What I’ve Learned by Riding in Taxis in Latin America

I’ve taken many taxis in my travels. And I’ve found them to be more than just a way to get from place to place. I consider every ride an opportunity to learn about where I am—history, culture, traditions, sports…even religion and politics (yes, usually no-go topics with strangers, but it’s worked out).

I don’t know. Maybe it’s that I feel a bit uncomfortable sitting in a car with someone for 15 minutes without talking. But I almost always chat with the taxi driver, and I prefer to sit up front, even if I’m riding solo. Sometimes I break the ice, usually asking where they’re from. Sometimes they ask me what I’m doing in town. That kicks off the conversation.

In a recent trip to Peru, I took a taxi from Cusco, the colonial town in the Andes, to a village in the Sacred Valley of the Incas, about two hours’ drive (cost: $40). The driver was Quechua, a descendant of the Incas. And he had grown up in the countryside we were driving through. As he gave me the CliffsNotes version of Inca history, he pointed out sacred lakes and mountains and explained how a certain town was known for textiles…another for its roast cuy (guinea pig—I didn’t partake). I learned how to say hello in Quechua (Napaykullayki). And as we bumped down the cobblestone road of Ollantaymbo, my destination, he pointed out the buildings built in Inca times, many centuries ago. We exited the car at one point and stood side by side at a scenic overlook, taking in the soaring mountains and jagged snow-capped peaks, the Urubamba River meandering through the middle of the valley far below. “This is why I live here,” he told me.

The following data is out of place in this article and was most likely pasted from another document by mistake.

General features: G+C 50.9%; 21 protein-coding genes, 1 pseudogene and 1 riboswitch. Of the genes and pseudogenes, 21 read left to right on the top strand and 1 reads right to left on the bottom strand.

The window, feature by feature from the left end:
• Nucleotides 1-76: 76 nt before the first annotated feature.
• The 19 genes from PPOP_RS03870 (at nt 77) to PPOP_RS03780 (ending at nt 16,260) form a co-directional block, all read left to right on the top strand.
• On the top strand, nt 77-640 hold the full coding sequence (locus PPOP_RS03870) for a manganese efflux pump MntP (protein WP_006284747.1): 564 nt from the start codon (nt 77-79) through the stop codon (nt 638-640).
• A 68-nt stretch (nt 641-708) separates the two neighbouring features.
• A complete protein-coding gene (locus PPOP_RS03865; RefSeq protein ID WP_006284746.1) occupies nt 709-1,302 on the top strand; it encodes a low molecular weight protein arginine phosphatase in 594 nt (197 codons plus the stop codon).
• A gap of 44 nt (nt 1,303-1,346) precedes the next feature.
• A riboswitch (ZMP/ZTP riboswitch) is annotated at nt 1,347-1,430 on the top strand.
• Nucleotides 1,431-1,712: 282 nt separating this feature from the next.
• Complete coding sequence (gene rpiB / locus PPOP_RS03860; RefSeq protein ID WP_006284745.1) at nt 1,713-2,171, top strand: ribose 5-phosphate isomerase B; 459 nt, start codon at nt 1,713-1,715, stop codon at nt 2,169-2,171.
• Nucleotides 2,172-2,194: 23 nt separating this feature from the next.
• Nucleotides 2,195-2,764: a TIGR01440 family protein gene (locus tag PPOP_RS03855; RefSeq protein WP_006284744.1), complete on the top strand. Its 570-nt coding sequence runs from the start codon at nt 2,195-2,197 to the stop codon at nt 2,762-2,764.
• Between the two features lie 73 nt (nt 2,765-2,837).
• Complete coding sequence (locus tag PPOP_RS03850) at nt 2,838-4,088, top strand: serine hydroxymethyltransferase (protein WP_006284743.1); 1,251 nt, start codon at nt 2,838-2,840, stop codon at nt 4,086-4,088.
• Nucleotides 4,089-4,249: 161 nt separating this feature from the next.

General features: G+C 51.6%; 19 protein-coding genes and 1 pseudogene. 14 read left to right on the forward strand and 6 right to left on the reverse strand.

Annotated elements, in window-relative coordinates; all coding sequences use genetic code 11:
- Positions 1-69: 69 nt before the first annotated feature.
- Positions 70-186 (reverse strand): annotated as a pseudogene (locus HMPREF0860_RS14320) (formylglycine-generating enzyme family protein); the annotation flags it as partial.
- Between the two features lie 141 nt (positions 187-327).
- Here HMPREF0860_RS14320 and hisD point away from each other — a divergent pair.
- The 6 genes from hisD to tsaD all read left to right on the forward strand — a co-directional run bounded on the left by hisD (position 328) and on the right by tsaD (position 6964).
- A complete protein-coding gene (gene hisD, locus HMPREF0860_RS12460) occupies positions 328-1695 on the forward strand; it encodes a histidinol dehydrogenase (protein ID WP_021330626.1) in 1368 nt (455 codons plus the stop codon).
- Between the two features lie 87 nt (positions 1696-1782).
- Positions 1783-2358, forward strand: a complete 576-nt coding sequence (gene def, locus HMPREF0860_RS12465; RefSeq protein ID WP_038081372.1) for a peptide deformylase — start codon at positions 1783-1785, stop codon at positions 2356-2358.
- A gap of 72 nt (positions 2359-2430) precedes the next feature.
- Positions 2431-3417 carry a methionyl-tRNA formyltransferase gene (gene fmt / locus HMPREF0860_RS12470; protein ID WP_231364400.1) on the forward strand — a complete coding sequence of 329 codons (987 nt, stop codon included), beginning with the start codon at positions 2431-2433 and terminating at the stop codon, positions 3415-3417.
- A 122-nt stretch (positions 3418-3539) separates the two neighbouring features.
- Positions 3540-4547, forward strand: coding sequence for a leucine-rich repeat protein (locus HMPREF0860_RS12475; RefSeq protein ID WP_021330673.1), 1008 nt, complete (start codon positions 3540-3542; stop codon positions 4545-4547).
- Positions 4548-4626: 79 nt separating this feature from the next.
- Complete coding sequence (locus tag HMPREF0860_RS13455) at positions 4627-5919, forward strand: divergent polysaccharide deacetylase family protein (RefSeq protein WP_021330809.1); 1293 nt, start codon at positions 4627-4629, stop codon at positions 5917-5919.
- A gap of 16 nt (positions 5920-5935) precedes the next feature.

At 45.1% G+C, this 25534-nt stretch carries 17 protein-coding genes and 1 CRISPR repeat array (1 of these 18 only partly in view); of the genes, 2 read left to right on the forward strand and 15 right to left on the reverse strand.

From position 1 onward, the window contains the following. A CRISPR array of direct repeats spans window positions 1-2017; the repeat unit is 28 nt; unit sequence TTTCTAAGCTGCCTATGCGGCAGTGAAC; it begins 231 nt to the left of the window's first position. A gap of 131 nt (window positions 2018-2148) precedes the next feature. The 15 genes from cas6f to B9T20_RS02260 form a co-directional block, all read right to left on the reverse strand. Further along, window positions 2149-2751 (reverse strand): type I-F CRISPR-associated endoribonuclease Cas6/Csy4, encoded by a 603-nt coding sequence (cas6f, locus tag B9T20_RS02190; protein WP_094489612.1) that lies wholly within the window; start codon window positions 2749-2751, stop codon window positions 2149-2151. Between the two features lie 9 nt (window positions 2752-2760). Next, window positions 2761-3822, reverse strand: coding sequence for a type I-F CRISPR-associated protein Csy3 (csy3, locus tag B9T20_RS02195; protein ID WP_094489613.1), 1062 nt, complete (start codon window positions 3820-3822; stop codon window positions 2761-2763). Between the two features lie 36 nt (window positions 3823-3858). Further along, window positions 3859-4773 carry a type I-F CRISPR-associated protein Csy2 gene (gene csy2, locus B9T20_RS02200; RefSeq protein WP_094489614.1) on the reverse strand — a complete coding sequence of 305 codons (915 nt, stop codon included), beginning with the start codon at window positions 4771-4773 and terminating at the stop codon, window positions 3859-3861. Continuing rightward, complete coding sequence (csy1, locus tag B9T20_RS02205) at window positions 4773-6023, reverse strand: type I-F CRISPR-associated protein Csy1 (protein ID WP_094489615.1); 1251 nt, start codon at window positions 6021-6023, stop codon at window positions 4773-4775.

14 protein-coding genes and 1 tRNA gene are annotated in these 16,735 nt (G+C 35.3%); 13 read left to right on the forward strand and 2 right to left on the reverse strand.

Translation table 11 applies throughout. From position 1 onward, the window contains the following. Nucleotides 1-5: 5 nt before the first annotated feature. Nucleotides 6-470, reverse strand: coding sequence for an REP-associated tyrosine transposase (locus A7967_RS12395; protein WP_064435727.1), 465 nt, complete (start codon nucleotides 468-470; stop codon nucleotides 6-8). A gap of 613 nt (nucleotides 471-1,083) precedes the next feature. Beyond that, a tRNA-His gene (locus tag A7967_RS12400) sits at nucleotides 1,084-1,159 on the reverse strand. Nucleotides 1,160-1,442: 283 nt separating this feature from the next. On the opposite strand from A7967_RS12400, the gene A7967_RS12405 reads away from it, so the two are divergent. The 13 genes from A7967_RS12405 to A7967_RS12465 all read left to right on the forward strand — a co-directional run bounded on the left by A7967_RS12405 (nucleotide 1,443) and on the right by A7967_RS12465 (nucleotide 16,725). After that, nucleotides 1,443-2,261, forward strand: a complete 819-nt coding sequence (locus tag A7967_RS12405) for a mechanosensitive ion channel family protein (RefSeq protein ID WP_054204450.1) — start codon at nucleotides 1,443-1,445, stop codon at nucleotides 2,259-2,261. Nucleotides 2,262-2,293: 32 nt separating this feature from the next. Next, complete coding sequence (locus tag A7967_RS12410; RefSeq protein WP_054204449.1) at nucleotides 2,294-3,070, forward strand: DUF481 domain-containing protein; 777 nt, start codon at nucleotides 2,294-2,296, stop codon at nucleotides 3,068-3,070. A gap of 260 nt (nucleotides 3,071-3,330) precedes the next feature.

snow-capped peaks in Peru
Jason snapped this photo of those soaring mountains and snow-capped peaks in Peru.

One of the most colorful taxi drivers was in Jamaica, in the beach town of Negril. Dandelion was the name of this elderly Rasta with a youthful spirit and gregarious attitude. A bottle of Guinness Extra Stout clutched in one hand, the other on the steering wheel (I forget how he shifted gears), he told my wife and me about his grandkids…and his philosophy in life: smile, be happy, focus on family…and drink Guinness.

In Mérida, one of Mexico’s best-loved colonial cities, the driver was full of fierce, hometown pride. He explained that many people on the Yucatán peninsula, especially in Mérida, consider themselves Yucateco first, Mexican second. It’s a legacy of that part of the country being isolated geographically from the center of power for so many years, as well as its strong Mayan heritage. That’s not something they put in the tourist brochure.

In Costa Rica, I invariably end up talking about fútbol (soccer). There are deep-seated rivalries in the local first division league and the national team is venerated, especially after their strong showing in the last World Cup. Many taxi drivers have also lived in the U.S.—they work for a few years, often in New Jersey for whatever reason, saving money to buy their taxi. So we usually also talk about their time in the U.S. Funny thing is, none ever wanted to stay in the States. It’s okay, they say, but too much stress, too expensive, and too cold.

A little side note here. And, if you’ve taken a taxi in Latin America, you might have experienced this too. If the driver is not playing Latin music like salsa, bachata, or cumbia…he invariably has a mix of 80s soft rock and smooth R&B. One taxi I took in San José, Costa Rica even had a DVD player playing music videos for his passengers. On that ride we jammed to Air Supply, Hall & Oates, and Tears for Fears. I’m not sure why the fixation…I’ve never asked. Just enjoyed the ride.

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